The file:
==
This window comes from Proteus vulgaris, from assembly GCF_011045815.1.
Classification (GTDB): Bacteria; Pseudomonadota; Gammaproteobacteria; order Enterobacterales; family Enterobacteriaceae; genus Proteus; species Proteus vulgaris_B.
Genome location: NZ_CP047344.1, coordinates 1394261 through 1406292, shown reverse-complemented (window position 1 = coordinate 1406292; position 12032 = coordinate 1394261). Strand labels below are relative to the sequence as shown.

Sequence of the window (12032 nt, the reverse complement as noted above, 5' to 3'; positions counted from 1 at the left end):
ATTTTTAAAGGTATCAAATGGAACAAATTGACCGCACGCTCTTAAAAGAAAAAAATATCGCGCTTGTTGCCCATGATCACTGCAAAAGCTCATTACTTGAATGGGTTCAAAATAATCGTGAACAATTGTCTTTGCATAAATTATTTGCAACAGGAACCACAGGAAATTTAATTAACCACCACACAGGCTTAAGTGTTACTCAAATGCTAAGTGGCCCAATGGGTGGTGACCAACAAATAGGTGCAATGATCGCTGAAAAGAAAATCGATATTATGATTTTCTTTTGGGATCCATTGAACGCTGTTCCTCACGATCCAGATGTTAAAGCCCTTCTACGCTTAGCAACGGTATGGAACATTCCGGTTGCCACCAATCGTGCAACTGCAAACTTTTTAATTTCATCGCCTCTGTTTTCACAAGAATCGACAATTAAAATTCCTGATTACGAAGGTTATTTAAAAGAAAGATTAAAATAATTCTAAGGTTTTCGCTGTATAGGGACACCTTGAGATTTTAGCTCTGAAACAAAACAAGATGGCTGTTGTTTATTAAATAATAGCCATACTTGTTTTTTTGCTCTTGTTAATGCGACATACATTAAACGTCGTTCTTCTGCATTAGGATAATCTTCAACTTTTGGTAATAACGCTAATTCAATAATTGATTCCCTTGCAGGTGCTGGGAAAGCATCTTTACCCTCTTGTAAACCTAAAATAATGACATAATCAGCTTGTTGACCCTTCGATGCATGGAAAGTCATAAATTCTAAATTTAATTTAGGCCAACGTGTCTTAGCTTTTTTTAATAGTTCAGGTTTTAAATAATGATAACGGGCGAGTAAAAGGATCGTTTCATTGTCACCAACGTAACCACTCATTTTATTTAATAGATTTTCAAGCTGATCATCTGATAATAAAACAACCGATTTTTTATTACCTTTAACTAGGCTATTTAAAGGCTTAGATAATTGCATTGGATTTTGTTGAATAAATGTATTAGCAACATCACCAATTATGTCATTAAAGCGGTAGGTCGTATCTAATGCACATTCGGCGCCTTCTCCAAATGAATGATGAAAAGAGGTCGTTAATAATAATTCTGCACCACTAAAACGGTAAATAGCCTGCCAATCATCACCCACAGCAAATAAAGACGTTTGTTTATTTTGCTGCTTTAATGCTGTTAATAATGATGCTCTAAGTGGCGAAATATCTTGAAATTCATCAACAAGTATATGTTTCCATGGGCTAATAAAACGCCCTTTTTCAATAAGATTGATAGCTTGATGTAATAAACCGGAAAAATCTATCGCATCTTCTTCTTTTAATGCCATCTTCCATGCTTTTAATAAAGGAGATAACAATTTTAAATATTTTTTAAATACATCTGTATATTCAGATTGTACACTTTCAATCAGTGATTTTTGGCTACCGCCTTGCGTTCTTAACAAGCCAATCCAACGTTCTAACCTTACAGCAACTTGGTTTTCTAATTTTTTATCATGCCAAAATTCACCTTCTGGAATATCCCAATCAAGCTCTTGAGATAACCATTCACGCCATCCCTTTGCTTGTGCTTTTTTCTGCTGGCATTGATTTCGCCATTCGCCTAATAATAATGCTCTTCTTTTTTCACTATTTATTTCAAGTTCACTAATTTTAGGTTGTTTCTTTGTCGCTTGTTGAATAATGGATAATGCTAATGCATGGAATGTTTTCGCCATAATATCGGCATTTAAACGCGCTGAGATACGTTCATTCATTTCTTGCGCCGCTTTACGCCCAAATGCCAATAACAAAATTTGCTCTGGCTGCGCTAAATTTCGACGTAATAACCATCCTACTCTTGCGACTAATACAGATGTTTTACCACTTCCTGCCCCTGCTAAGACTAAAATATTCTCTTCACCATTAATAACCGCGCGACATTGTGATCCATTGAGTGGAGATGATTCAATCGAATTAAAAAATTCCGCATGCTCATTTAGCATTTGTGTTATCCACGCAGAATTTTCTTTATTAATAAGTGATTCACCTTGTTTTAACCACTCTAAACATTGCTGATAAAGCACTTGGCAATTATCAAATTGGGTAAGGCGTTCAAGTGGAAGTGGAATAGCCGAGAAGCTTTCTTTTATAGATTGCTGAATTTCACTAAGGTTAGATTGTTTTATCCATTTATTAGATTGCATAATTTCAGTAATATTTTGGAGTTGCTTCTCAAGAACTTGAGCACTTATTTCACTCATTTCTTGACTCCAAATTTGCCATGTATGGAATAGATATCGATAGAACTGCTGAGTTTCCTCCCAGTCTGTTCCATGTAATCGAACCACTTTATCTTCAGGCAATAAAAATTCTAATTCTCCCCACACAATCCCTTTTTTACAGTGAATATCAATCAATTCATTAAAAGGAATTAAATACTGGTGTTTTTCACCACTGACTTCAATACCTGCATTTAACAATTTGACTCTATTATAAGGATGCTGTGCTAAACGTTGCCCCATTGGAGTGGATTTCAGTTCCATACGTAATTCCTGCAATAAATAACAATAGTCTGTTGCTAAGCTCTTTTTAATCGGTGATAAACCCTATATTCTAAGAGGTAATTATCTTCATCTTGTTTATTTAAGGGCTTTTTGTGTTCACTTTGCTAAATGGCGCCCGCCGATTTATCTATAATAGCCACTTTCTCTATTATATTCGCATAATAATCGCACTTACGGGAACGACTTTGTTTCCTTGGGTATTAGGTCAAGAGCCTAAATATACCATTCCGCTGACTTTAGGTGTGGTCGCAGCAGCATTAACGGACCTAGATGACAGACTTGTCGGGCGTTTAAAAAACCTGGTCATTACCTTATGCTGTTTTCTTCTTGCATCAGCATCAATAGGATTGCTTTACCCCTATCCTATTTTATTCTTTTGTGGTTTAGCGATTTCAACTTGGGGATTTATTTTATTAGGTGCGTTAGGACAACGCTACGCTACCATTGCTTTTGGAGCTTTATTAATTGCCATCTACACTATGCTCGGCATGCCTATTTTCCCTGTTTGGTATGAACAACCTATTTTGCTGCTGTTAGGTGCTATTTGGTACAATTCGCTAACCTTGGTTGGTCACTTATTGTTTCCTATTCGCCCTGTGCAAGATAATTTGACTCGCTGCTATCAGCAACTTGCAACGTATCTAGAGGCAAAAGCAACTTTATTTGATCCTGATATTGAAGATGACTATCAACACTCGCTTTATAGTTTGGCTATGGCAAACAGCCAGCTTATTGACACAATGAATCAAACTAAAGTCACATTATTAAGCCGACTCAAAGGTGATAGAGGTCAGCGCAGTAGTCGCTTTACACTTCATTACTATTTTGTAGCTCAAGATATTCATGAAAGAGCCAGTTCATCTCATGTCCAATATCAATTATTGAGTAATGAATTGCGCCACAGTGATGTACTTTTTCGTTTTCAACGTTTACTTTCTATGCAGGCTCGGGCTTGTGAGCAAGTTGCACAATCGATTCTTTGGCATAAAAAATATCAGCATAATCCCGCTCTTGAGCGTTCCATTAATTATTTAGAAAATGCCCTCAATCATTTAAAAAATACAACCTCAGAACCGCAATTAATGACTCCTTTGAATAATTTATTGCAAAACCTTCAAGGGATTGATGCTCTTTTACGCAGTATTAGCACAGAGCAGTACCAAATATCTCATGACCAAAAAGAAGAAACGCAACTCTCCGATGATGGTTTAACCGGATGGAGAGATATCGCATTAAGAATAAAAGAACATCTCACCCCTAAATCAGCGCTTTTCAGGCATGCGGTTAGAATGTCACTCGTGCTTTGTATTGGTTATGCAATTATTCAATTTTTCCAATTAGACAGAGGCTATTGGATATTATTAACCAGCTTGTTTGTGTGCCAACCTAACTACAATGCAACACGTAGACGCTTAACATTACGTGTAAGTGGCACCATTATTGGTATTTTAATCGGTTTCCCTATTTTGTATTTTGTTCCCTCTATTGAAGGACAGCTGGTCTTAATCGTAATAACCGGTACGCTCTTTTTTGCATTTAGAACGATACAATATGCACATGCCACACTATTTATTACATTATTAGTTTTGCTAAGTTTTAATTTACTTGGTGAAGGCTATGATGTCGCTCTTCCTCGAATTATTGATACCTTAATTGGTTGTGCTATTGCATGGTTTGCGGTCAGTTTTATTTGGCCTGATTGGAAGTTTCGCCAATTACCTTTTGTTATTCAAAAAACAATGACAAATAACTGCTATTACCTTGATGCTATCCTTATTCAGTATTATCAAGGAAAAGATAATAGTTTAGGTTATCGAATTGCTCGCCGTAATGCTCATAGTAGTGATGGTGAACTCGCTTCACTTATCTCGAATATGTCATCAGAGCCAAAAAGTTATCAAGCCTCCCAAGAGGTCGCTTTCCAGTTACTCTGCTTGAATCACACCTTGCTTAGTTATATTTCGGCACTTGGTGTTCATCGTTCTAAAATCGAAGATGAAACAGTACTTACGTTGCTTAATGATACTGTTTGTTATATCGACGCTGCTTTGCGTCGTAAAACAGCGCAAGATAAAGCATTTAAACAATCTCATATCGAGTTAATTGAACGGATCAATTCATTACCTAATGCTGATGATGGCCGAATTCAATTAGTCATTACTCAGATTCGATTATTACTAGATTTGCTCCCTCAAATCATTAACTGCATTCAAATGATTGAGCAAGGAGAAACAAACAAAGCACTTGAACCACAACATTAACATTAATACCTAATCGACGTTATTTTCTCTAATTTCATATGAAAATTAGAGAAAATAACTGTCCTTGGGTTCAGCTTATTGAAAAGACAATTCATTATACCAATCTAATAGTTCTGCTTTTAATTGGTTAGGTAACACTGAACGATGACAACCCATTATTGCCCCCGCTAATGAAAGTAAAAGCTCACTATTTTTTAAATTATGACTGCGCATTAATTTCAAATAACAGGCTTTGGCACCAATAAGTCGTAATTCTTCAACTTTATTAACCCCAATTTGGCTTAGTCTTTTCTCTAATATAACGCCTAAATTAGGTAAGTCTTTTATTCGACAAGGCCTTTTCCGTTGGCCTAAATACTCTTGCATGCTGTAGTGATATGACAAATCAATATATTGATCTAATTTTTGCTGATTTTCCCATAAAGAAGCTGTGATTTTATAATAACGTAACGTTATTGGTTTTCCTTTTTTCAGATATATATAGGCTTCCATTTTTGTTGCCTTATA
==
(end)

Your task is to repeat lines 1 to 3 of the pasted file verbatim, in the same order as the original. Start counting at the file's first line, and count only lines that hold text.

This window comes from Proteus vulgaris, from assembly GCF_011045815.1.
Classification (GTDB): Bacteria; Pseudomonadota; Gammaproteobacteria; order Enterobacterales; family Enterobacteriaceae; genus Proteus; species Proteus vulgaris_B.
Genome location: NZ_CP047344.1, coordinates 1394261 through 1406292, shown reverse-complemented (window position 1 = coordinate 1406292; position 12032 = coordinate 1394261). Strand labels below are relative to the sequence as shown.